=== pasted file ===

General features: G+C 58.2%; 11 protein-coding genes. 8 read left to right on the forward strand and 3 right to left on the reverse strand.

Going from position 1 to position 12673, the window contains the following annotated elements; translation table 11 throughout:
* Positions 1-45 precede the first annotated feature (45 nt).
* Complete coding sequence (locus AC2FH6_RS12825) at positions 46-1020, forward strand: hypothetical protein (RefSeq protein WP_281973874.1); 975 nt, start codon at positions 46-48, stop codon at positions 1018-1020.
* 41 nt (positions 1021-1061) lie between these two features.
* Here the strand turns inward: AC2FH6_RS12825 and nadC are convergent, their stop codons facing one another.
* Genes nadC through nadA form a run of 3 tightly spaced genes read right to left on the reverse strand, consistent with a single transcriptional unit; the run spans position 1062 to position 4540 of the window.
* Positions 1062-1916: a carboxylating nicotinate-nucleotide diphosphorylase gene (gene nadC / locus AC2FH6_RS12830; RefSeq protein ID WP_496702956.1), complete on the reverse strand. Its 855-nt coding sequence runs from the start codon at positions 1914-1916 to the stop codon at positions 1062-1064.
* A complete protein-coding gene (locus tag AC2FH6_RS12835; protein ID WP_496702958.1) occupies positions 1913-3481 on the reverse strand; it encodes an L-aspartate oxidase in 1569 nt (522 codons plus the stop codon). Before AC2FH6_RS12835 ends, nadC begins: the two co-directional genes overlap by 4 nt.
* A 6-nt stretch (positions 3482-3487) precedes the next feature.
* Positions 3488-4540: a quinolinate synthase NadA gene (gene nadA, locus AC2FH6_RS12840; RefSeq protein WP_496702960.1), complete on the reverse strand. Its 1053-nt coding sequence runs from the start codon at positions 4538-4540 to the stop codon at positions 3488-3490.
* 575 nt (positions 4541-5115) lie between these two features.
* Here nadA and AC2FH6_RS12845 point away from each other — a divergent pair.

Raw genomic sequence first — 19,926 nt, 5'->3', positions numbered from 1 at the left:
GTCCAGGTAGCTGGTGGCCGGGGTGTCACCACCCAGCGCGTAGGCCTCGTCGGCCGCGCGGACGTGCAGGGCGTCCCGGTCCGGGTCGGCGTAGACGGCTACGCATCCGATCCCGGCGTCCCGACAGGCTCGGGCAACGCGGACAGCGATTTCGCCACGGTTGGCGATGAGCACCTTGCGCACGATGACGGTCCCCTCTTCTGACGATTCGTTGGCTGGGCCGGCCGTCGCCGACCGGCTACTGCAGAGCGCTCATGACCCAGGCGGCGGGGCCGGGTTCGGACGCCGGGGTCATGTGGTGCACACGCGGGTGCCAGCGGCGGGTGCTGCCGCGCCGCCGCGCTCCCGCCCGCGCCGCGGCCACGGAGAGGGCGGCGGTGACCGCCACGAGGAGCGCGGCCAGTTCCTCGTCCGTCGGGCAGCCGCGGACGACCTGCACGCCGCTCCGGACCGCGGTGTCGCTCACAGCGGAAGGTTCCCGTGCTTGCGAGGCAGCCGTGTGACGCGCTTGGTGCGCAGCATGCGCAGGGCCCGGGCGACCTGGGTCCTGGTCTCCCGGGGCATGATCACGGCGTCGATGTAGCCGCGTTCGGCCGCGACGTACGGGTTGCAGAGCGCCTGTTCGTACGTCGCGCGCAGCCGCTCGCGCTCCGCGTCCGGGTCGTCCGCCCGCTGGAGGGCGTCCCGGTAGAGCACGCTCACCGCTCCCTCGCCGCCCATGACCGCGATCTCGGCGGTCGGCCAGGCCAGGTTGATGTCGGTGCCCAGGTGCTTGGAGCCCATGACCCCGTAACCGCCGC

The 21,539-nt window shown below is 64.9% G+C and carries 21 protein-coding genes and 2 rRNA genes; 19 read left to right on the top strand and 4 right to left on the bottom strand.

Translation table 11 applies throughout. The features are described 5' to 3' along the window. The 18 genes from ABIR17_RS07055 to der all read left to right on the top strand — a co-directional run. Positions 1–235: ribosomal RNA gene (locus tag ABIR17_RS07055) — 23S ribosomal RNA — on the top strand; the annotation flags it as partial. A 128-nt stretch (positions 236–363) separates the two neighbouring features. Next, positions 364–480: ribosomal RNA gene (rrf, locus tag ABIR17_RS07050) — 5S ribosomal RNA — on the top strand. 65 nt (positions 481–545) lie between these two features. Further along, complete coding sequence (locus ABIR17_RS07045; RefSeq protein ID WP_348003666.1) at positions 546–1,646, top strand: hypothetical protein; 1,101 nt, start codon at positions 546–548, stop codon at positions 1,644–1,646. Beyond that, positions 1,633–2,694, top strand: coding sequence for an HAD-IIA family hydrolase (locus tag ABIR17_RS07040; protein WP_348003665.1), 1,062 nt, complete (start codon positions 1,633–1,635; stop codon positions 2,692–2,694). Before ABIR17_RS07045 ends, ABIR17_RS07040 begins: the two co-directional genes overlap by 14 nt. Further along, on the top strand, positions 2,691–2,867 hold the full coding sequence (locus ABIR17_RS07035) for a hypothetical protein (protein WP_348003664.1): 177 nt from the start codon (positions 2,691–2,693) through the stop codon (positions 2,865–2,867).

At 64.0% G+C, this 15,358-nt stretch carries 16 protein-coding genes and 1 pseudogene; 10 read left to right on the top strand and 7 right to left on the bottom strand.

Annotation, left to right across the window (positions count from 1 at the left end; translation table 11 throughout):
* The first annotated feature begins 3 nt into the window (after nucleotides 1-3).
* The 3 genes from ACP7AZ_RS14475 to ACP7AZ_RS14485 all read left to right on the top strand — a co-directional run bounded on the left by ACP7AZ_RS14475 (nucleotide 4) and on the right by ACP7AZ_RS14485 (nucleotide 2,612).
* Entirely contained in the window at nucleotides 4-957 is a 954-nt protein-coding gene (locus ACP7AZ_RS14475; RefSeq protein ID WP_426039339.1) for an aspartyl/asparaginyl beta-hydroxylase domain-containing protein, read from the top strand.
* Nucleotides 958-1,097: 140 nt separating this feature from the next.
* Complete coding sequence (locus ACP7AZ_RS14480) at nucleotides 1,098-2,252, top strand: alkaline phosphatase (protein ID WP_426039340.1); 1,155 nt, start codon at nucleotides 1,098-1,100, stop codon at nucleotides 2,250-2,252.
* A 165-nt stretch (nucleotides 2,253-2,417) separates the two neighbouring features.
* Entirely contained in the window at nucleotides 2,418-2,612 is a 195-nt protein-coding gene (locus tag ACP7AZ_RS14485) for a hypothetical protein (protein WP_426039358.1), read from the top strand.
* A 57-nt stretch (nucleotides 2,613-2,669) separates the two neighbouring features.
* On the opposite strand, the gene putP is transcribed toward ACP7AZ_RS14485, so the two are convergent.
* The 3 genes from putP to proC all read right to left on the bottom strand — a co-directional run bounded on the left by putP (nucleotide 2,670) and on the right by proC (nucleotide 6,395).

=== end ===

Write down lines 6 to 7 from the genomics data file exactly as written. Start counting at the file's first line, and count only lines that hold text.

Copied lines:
* Here the strand turns inward: AC2FH6_RS12825 and nadC are convergent, their stop codons facing one another.
* Genes nadC through nadA form a run of 3 tightly spaced genes read right to left on the reverse strand, consistent with a single transcriptional unit; the run spans position 1062 to position 4540 of the window.